At supper with his friends, Jesus was troubled in spirit, and declared, "Very truly, I tell you, one of you will betray me." The disciples looked at one another, uncertain of whom he was speaking. One of his disciples-- the one whom Jesus loved-- was reclining next to him; Simon Peter therefore motioned to him to ask Jesus of whom he was speaking. So while reclining next to Jesus, he asked him, "Lord, who is it?" Jesus answered, "It is the one to whom I give this piece of bread when I have dipped it in the dish." So when he had dipped the piece of bread, he gave it to Judas son of Simon Iscariot. After he received the piece of bread, Satan entered into him. Jesus said to him, "Do quickly what you are going to do." Now no one at the table knew why he said this to him. Some thought that, because Judas had the common purse, Jesus was telling him, "Buy what we need for the festival"; or, that he should give something to the poor. So, after receiving the piece of bread, he immediately went out. And it was night.
Another Passover was upon Jews and like so many of our holiday dinners, things may have become a little mechanical for some of those gathered in that upper room. The wine, the unleavened bread, the bitter herbs; all part and parcel of a meal recalling an event that took place beyond anyone's memory.This passover would be like none other since that first one celebrated in Goshen.
St. John paints an interesting picture of the unfolding betrayal. Of the eleven faithful disciples, only St. Peter and the evangelist are initially aware of that Judas, son of Simon Iscariot, is about to betray the Master. In fact, the remaining nine seem to thing that the Teacher has sent their brother out to provide for those in need on this feast night. No, this was hardly the case.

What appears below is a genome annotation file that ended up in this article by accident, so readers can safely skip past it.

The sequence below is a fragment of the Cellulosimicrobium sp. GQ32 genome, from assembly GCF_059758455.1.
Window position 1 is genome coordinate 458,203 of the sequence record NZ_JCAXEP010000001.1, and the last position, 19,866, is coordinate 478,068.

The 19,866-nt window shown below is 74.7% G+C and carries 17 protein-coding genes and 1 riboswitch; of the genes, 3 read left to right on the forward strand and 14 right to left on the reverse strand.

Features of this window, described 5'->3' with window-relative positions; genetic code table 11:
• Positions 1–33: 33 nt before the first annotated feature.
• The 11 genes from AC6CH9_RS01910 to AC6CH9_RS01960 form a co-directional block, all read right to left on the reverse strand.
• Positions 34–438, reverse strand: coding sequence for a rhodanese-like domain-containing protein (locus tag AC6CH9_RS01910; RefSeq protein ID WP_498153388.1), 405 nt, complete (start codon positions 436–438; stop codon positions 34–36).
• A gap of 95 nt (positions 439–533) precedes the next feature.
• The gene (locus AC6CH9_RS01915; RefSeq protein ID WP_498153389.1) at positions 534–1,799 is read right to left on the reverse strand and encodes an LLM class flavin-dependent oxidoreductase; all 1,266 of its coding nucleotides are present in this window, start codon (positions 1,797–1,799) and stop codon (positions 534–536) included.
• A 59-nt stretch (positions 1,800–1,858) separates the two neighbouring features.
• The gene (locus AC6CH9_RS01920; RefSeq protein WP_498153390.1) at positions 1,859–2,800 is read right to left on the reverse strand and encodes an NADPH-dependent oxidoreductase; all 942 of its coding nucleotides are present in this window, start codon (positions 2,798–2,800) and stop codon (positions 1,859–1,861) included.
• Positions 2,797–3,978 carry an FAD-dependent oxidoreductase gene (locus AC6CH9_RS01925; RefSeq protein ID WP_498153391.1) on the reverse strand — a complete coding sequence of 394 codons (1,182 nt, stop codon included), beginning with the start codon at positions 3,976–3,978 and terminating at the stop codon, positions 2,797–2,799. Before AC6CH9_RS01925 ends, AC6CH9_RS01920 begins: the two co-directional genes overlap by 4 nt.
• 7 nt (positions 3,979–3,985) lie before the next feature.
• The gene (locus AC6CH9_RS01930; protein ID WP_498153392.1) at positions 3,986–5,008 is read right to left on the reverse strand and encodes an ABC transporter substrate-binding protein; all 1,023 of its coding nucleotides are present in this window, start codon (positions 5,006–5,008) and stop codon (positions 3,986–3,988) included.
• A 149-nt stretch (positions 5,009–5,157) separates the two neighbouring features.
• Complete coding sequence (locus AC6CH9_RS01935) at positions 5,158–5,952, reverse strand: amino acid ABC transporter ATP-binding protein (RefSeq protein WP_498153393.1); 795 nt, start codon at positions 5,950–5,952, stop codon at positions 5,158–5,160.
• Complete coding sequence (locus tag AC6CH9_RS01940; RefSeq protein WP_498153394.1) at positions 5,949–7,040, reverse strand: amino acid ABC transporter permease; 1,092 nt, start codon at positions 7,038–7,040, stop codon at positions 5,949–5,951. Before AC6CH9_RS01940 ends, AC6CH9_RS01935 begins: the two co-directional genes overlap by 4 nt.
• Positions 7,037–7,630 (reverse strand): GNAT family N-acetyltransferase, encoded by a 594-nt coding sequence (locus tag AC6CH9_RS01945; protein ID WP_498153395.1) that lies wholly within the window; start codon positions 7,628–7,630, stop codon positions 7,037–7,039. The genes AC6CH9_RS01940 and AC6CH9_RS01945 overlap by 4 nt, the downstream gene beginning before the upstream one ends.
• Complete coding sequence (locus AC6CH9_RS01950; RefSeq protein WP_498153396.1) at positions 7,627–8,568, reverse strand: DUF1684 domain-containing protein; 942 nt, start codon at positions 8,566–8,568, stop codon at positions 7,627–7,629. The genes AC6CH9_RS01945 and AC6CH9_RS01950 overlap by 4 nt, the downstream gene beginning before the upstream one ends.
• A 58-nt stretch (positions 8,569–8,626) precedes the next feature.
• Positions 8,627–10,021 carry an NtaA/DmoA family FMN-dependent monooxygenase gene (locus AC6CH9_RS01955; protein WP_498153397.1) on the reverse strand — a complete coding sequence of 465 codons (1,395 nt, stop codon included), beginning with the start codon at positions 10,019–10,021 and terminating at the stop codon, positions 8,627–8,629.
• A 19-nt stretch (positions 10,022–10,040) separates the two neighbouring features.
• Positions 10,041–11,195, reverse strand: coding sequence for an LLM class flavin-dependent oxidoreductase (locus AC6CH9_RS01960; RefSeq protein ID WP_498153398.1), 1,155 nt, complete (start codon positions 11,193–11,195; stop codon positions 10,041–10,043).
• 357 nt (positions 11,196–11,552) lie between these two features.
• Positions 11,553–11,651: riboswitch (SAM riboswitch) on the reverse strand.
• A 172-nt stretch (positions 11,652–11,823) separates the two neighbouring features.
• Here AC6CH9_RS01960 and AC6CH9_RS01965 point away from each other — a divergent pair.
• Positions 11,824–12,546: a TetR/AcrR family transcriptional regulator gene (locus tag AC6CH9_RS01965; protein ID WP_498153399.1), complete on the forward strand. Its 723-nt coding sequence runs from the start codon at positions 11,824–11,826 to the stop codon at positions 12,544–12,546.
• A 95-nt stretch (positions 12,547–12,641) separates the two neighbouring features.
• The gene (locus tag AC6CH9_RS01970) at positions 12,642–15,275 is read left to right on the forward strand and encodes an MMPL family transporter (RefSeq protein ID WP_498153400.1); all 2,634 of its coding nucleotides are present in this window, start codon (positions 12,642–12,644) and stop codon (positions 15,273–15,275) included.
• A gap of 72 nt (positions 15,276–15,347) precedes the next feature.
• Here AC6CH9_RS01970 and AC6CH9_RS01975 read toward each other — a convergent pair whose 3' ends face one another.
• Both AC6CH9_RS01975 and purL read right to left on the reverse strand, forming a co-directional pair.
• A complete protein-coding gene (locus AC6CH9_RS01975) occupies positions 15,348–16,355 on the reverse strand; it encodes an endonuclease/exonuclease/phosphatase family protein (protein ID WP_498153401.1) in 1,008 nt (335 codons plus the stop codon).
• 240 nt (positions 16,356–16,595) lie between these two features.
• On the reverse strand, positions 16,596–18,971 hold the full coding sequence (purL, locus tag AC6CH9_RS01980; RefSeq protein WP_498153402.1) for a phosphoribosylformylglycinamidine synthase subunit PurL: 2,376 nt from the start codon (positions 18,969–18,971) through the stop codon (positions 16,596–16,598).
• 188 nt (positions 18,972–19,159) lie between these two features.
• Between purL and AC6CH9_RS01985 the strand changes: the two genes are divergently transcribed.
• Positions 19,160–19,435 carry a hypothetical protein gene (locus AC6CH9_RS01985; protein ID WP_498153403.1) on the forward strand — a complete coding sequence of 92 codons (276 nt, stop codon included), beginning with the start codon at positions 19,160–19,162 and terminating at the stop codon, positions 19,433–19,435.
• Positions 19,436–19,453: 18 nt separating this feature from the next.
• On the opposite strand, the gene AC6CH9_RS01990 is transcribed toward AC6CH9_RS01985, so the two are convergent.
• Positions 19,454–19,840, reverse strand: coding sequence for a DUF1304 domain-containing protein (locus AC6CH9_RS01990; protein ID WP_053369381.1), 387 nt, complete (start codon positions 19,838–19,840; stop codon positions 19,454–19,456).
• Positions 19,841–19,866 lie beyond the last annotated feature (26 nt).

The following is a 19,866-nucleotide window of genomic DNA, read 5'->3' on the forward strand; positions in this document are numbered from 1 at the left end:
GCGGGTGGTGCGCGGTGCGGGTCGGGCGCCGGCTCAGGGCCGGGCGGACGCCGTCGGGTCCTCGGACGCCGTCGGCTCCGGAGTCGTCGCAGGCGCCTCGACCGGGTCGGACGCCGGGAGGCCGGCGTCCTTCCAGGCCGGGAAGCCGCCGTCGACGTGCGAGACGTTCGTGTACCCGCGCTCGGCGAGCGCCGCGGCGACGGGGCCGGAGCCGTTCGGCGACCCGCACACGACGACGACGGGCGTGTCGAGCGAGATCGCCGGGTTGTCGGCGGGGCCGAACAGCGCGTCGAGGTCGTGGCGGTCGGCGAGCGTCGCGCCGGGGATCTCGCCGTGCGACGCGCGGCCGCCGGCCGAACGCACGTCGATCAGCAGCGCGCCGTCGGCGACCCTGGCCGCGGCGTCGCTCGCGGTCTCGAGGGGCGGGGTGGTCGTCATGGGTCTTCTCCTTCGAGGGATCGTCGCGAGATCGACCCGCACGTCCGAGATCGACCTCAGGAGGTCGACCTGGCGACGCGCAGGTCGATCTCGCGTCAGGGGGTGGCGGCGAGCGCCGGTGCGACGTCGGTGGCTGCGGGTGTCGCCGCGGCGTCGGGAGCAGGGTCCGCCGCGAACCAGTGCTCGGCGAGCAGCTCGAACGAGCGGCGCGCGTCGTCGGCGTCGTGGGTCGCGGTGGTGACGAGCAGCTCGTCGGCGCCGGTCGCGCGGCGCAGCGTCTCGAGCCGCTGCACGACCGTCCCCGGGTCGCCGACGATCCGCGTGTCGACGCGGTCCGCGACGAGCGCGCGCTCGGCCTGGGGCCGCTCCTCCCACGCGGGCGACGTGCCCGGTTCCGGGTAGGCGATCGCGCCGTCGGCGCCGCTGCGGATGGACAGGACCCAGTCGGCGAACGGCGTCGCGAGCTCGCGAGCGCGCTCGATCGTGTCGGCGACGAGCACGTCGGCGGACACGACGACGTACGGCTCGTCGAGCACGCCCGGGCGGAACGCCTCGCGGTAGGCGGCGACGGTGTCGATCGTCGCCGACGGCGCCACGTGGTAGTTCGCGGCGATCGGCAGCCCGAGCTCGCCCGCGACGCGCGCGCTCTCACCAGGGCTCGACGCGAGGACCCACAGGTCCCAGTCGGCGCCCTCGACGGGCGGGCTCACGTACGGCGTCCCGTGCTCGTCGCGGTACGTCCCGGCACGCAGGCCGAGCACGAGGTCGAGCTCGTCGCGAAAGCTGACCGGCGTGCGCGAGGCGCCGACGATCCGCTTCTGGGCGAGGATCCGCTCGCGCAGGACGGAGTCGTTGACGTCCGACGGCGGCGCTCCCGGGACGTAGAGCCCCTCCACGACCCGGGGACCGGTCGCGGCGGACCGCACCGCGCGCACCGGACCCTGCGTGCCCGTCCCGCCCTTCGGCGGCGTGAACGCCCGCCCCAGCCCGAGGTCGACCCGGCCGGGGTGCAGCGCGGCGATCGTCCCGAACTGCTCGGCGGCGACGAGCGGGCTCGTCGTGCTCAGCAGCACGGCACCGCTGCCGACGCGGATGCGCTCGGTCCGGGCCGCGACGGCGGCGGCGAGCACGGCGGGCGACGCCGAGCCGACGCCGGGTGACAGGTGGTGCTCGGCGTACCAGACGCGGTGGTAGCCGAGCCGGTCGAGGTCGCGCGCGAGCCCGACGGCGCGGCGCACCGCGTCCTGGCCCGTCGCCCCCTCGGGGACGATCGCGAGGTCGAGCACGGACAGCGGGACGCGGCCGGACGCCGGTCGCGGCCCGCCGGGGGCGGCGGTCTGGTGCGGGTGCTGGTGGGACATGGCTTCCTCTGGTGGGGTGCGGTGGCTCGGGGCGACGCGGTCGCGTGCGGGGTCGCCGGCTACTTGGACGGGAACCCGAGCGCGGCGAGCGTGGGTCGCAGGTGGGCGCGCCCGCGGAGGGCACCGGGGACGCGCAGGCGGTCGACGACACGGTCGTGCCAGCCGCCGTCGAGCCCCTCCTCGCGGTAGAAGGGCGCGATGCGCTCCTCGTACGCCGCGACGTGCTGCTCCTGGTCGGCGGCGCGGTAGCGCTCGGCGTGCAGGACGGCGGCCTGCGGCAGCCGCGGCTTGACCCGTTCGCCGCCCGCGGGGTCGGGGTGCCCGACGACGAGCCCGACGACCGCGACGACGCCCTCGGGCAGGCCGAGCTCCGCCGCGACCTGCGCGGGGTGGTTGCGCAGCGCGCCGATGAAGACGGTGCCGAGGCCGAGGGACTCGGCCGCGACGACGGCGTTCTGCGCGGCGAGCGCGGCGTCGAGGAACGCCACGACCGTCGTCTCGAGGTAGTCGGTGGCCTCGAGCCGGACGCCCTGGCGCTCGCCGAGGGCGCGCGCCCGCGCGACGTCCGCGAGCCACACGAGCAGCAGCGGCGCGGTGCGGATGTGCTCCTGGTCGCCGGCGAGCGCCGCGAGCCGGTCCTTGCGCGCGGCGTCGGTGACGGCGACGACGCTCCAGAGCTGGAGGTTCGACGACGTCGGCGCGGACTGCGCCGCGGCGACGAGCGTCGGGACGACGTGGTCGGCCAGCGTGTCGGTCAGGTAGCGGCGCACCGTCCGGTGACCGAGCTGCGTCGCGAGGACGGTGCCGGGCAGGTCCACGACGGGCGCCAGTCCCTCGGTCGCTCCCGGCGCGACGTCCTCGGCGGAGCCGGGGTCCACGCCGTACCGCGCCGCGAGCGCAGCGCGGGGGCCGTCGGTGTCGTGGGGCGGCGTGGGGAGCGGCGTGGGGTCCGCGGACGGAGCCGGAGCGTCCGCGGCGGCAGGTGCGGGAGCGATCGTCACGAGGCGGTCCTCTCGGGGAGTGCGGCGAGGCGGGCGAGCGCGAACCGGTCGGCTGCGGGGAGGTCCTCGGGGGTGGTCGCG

Judas, according to Matthew's account, had in fact already agreed to throw the master to his enemies and was paid well for the deed. Now, he simply had to work out the logistics of making sure that Caiaphas's temple guard would make it to the garden in time to apprehend the Christ.
There are volumes of apologetics in print, giving an explanation for WHY Judas betrayed The Christ. These range anywhere from pious conjecture to pure puffery. The WHY will be revealed on that great and terrible day when all will stand before the Father and all things will be made known (A day that each of us, if we're honest with ourselves, fear to some degree or other).
Judas should be a cautionary tale for us all. Though he was one of the twelve who proclaimed the good news, drove out demons, and healed the sick, he was also known to be a thief. This "power evangelist" was now twisted in to the traitor of all time. The enemy of our soul is highly adept at leveraging "character flaws" (what was once commonly called sin) in our lives, and enticing us to do deeds beyond darkness.
We've come to a societal point where betrayal is so common place that it seems to have lost its shock with many. This morning, my mind goes to a lyric by Don Henley from his iconic "Sunset Grill":
"Respectable little murder's pay, they get more respectable everyday..."We are all capable of becoming that "Man from Kerioth". May each of our heart's be guarded, today and always.